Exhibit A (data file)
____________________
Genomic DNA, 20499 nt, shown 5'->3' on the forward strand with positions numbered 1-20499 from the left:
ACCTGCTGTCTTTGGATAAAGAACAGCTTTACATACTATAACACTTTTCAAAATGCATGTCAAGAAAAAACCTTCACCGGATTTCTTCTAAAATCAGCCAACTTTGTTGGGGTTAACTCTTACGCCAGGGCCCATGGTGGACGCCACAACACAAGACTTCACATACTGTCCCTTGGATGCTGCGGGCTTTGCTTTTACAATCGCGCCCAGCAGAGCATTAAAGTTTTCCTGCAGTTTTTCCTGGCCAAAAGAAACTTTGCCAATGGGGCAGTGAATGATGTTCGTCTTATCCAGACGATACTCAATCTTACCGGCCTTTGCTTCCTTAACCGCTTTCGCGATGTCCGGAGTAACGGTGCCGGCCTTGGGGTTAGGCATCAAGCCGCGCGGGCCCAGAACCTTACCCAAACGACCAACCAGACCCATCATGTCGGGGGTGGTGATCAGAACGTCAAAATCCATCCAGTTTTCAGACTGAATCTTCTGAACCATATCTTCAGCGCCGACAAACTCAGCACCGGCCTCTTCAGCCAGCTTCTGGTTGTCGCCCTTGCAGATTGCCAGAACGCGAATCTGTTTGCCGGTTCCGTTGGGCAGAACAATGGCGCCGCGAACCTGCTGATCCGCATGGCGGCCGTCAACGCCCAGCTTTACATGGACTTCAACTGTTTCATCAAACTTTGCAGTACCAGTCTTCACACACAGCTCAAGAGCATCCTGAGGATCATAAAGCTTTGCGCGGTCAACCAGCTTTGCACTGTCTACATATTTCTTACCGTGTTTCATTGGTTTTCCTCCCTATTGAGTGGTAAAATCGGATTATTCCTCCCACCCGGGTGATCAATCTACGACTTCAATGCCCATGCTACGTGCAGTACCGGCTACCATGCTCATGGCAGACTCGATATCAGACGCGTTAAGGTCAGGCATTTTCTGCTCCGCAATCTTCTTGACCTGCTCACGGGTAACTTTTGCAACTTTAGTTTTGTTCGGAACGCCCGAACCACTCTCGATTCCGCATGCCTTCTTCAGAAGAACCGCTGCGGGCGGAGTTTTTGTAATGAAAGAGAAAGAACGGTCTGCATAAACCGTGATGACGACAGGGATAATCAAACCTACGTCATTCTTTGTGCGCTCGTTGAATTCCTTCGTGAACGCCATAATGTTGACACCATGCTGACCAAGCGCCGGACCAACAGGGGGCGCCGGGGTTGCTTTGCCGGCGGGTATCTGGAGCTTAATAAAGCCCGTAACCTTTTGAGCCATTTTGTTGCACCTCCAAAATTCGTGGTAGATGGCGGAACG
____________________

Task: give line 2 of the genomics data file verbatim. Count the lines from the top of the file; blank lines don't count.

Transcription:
ACCTGCTGTCTTTGGATAAAGAACAGCTTTACATACTATAACACTTTTCAAAATGCATGTCAAGAAAAAACCTTCACCGGATTTCTTCTAAAATCAGCCAACTTTGTTGGGGTTAACTCTTACGCCAGGGCCCATGGTGGACGCCACAACACAAGACTTCACATACTGTCCCTTGGATGCTGCGGGCTTTGCTTTTACAATCGCGCCCAGCAGAGCATTAAAGTTTTCCTGCAGTTTTTCCTGGCCAAAAGAAACTTTGCCAATGGGGCAGTGAATGATGTTCGTCTTATCCAGACGATACTCAATCTTACCGGCCTTTGCTTCCTTAACCGCTTTCGCGATGTCCGGAGTAACGGTGCCGGCCTTGGGGTTAGGCATCAAGCCGCGCGGGCCCAGAACCTTACCCAAACGACCAACCAGACCCATCATGTCGGGGGTGGTGATCAGAACGTCAAAATCCATCCAGTTTTCAGACTGAATCTTCTGAACCATATCTTCAGCGCCGACAAACTCAGCACCGGCCTCTTCAGCCAGCTTCTGGTTGTCGCCCTTGCAGATTGCCAGAACGCGAATCTGTTTGCCGGTTCCGTTGGGCAGAACAATGGCGCCGCGAACCTGCTGATCCGCATGGCGGCCGTCAACGCCCAGCTTTACATGGACTTCAACTGTTTCATCAAACTTTGCAGTACCAGTCTTCACACACAGCTCAAGAGCATCCTGAGGATCATAAAGCTTTGCGCGGTCAACCAGCTTTGCACTGTCTACATATTTCTTACCGTGTTTCATTGGTTTTCCTCCCTATTGAGTGGTAAAATCGGATTATTCCTCCCACCCGGGTGATCAATCTACGACTTCAATGCCCATGCTACGTGCAGTACCGGCTACCATGCTCATGGCAGACTCGATATCAGACGCGTTAAGGTCAGGCATTTTCTGCTCCGCAATCTTCTTGACCTGCTCACGGGTAACTTTTGCAACTTTAGTTTTGTTCGGAACGCCCGAACCACTCTCGATTCCGCATGCCTTCTTCAGAAGAACCGCTGCGGGCGGAGTTTTTGTAATGAAAGAGAAAGAACGGTCTGCATAAACCGTGATGACGACAGGGATAATCAAACCTACGTCATTCTTTGTGCGCTCGTTGAATTCCTTCGTGAACGCCATAATGTTGACACCATGCTGACCAAGCGCCGGACCAACAGGGGGCGCCGGGGTTGCTTTGCCGGCGGGTATCTGGAGCTTAATAAAGCCCGTAACCTTTTGAGCCATTTTGTTGCACCTCCAAAATTCGTGGTAGATGGCGGAACG